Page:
All indications suggest that Ihle Hadland can develop into a Chopin and Schumann-interpreter of rank. I think that anyone who has followed Chistian Ihle Hadland's development, and heard him in the last year in the concert hall, has expected something great of his solo debut on CD. And I can assure everyone, myself included, that we will not be disappointed! In the works of Chopin and Schumann, this year's jubilee, he shows how much he has achieved as a pianist and musician. That he has chosen to perform relatively rarely performed works by two of the music world’s piano giants, speaks only to his advantage. Ihle Hadland could easily have shone in both more familiar and more virtuosic works. The programme choice is tastefully done, with an eye for pieces that require nuance, dynamic range, delicious rolls and sparkling run, and this is what we, in Norwegian, call a ‘foredrag’: A presentation of the piece itself. The opening of Chopin's Impromptu in A-flat major op. 29 sets the standard at once. The way he sort of floated in with the brilliant opening passage is like listening to the most idiomatic Chopin interpreters, with roots going back to Arthur Rubinstein. A feel for rhythm and natural tempo shift is part of this. The three "New Etudes" Chopin wrote for the famous collections op. 10 and Op. 25 are simple and intimate, with the greater demand on nuance. Ihle Hadland’s playing here is beautiful and exquisite. In the Impromptu in F sharp major, op.36, we hear how he can build up a run to dramatic heights and his runs are superb pearls of virtuosity. Ihle Hadland’s performance of this last impromptu, op. 51. in G-major, brings a dreamy quality which takes us beyond time and place. The last piece of Chopin, the earlier Rondeau op.16, we do not hear often, either in the concert hall or on CD. It places greater demands on virtuosity than the other Chopin pieces, but Ihle Hadland has virtuosity in abundance. The dynamic range here is rarely big, but Ihle Hadland’s musical presence is enormous and he shows masterful control over the keys and moods. (…) It says something about Ihle Hadland’s versatility that he is equally at home performing Schumann as Chopin. His interpretation of Blumenstück op.19 creates a canvas with both bright colours and crisp lines. Waldszenen is an aesthetic pleasure to hear, Ihle Hadland interprets each of the nine pieces’ characters perfectly and precisely. In the first piece he leads us sensitively, but steadily into the woods. "Verrufende Stelle" I could have accepted as even more "verrufen", that is haunted, uncanny (unheimlich), in keeping with the early German Romanticism. It is too delicate and not quite scary enough. Schumann's wife, the famous pianist Clara Wick, avoided performing this piece because it had a motto of the poet Friedrich Hebbel, “where there is talk of a flower that is red, among the other pale, but it is not from the sun, however, that it drank human blood.” In return, the "Vogel als Prophet (Bird as Prophet) is performed in a way that we rarely hear nowadays. Ihle Hadland actually makes the music become a bird - we hear the trills of the bird within the landscape space and see the bird's eye view, when it disappears into the air. The sound quality on this CD is one of the best, as so often with Simax. The only thing I can pick on with this CD is that we hear the pedal too clearly, it is especially distracting and disturbing in the slow sections.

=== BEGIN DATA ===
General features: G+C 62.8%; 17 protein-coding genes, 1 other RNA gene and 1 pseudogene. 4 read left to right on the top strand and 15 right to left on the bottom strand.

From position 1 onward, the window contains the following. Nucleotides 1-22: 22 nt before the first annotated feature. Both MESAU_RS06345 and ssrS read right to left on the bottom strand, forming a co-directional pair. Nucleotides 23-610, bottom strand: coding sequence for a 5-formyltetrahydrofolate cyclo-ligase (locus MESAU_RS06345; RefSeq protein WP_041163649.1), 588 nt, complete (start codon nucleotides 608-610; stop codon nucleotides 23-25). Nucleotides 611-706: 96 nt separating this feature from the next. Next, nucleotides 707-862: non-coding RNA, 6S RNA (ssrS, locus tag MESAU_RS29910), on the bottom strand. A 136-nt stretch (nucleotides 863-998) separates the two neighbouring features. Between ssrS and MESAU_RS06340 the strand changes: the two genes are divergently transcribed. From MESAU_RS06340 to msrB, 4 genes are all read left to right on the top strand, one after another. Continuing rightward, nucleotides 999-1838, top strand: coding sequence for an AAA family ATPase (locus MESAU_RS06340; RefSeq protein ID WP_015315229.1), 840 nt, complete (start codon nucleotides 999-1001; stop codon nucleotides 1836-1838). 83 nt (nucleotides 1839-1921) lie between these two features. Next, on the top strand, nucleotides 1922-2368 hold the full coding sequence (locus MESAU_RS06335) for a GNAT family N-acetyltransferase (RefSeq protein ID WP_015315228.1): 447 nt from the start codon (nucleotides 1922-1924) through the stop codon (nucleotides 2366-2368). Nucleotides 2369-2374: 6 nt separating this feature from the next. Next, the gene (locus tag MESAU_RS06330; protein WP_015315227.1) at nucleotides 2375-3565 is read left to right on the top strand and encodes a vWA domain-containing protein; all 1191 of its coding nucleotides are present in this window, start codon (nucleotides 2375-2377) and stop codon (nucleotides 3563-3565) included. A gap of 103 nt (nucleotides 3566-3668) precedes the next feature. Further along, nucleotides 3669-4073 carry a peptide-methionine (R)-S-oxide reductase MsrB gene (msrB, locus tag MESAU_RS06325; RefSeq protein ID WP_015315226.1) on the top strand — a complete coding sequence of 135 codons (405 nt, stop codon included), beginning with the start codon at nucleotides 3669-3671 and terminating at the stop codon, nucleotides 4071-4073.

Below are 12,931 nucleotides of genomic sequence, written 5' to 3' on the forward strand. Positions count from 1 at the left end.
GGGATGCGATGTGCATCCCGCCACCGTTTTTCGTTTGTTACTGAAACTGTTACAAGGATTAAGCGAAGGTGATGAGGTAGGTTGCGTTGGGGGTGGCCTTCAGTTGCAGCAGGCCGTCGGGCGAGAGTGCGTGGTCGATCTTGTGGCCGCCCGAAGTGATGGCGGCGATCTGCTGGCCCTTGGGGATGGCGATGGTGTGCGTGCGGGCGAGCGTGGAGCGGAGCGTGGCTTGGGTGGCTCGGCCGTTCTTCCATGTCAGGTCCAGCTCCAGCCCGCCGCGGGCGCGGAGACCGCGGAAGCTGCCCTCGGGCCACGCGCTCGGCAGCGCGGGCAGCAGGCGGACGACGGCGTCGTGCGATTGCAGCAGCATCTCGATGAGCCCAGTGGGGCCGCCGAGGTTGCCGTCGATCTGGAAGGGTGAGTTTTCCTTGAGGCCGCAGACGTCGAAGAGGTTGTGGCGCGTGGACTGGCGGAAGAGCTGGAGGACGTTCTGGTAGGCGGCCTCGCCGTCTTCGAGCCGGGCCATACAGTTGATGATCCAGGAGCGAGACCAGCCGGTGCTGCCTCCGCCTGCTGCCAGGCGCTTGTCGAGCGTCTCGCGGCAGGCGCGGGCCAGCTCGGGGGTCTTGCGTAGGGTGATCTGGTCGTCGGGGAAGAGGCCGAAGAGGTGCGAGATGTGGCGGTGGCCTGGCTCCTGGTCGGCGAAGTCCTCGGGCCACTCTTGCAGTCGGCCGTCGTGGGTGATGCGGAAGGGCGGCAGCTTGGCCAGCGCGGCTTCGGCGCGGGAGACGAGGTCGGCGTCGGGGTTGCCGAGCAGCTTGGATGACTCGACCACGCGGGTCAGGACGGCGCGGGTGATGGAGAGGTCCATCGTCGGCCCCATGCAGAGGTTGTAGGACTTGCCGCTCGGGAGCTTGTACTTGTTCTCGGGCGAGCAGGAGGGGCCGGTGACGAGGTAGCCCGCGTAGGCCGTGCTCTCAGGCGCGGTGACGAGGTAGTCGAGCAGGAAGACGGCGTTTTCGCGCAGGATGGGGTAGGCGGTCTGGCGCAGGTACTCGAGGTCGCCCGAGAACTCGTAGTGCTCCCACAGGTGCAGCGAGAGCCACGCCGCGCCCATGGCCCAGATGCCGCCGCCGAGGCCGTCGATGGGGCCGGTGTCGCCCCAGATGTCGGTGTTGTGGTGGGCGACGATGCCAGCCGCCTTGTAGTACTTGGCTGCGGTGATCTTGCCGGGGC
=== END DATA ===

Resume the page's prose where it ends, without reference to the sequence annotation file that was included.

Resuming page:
Wigmore Hall / Lunchtime Recital / 28.01.2013